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12 Things You Probably Never Knew About Halloween

Lighthearted and whimsical as Halloween is today, its past is a multicultural conglomeration of ritual, religion, and history.

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There’s a dark side to the innocent child-centered holiday

The Halloween of today, in which children dress up as ghouls, ghosts, and witches and light-heartedly demand “treats” from neighbors under threat of a “trick,” has largely been reimported from the United States, where Irish immigrants introduced the custom in the 19th century. It partially stems from the idea that all law is suspended on Halloween. Dressing up in masks and costumes prevents people from being recognized by their own community. Being separated in this way allows the participants to play boisterous and often antisocial tricks. While you’re trick-or-treating with your kids, here are some facts about the candy they’re collecting.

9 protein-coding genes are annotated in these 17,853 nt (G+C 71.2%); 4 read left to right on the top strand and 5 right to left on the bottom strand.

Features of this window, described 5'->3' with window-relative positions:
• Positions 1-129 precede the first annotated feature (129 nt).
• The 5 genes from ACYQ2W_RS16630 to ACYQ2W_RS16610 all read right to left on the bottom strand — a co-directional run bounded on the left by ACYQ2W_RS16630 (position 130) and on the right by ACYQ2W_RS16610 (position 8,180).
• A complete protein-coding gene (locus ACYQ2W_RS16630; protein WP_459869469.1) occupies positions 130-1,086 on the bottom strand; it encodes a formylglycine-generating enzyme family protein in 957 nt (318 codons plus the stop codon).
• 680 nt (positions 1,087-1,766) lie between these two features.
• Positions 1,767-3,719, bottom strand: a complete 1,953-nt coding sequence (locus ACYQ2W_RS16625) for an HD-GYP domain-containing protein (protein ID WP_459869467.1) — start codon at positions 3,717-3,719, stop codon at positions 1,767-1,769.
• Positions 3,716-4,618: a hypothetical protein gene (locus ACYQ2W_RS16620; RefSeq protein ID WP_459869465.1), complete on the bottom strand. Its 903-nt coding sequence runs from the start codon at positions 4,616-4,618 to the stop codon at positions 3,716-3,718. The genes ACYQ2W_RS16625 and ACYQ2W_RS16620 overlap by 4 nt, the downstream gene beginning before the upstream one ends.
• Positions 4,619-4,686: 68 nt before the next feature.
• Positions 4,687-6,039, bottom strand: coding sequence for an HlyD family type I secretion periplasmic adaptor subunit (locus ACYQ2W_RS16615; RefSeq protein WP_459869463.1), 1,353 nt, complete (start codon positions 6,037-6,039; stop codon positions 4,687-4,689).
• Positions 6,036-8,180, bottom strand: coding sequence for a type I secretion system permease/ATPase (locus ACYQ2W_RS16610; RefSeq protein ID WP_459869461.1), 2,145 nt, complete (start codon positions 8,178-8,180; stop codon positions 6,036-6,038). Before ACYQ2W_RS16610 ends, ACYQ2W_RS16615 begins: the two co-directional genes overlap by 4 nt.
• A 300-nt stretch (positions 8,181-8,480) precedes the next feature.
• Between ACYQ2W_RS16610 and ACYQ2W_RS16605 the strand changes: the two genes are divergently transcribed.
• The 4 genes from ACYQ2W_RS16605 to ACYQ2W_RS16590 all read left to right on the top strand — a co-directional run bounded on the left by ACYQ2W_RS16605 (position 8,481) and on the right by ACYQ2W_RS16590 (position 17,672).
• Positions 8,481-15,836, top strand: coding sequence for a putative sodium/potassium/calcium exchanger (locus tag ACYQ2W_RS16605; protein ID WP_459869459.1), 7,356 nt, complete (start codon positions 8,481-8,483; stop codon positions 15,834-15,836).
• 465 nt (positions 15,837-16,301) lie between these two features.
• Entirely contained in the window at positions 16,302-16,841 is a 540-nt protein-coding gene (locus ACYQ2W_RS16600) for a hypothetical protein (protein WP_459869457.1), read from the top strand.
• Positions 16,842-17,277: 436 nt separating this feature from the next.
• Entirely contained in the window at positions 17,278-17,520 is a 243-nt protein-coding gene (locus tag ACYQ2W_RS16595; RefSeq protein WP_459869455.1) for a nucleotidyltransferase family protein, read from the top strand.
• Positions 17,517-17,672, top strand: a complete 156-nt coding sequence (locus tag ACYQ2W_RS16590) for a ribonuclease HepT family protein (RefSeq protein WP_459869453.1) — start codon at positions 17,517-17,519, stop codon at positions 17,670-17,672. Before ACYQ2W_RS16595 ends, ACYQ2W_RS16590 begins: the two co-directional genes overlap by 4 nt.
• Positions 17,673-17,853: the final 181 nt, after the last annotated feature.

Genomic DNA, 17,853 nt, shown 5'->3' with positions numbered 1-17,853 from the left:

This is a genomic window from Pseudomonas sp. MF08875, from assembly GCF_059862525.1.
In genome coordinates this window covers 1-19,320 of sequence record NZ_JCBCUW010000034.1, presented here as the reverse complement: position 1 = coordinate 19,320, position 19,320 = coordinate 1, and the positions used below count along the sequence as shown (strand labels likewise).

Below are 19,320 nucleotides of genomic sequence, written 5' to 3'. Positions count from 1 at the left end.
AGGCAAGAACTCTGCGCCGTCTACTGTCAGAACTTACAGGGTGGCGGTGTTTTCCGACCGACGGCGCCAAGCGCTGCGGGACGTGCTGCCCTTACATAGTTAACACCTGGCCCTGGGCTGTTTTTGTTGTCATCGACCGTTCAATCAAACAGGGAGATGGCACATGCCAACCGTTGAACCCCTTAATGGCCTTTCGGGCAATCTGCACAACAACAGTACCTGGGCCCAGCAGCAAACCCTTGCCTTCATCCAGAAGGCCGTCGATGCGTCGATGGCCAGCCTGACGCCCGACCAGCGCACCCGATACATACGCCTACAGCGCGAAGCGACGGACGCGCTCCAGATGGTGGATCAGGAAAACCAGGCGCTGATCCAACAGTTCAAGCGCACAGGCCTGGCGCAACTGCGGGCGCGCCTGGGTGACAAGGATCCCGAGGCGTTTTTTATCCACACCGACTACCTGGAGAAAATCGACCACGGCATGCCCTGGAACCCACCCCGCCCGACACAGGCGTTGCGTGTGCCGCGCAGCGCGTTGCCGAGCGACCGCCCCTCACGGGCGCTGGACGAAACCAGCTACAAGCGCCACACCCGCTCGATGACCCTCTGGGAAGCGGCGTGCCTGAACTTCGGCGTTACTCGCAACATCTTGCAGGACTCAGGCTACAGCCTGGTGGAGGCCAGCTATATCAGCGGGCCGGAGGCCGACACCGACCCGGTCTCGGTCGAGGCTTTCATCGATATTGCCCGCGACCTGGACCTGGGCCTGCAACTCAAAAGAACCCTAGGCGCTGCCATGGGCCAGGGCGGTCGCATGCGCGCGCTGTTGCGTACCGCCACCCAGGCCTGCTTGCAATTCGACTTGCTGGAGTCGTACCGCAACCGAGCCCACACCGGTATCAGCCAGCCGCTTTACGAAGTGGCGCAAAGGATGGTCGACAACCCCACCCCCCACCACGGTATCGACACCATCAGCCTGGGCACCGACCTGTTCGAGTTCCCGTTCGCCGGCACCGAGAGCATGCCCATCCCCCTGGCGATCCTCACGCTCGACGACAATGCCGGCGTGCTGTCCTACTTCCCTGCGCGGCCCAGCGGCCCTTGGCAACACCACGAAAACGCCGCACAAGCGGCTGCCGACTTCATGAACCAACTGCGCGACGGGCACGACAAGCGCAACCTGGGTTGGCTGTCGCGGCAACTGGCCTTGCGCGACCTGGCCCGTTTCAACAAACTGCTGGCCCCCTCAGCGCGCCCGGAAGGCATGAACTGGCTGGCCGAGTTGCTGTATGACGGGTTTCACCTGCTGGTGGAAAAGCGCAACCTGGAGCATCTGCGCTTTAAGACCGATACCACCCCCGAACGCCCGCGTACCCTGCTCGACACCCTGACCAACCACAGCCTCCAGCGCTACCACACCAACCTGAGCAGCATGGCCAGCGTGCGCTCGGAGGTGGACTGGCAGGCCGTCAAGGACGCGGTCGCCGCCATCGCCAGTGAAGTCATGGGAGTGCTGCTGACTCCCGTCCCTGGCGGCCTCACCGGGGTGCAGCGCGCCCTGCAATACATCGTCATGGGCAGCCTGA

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It originally began as a pagan festival honoring the dead

While modern day trick-or-treating has origins in defying the law, the custom of dressing up for Halloween started as a form of spiritual self-defense. For Celts and Anglo-Saxons, the year ended when the herds were brought in from pasture at the end of October. The new year began in November, marked by the festival of Samhain, a celebration in which purifying bonfires were lit. On the night before Samhain, souls of the departed could return temporarily to their hearths, and ghosts and demons were free to roam the Earth. To protect themselves, the living dressed up like these evil spirits, Smithsonian Magazine reports, so any demons would think they were interacting with one of their own kind. This is what Halloween really is—and how it’s celebrated.

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The Catholic Church then used it to their advantage to honor saints

To counter the influence of this pagan festival, during the 9th century the Church instituted the feast of All Saints or All Hallows on November 1. Thereafter, October 31 became known as All Hallows Eve, or Halloween. These Halloween puns will have you laughing ’til your coffin.

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The pagan festival was brought back with All Souls’ Day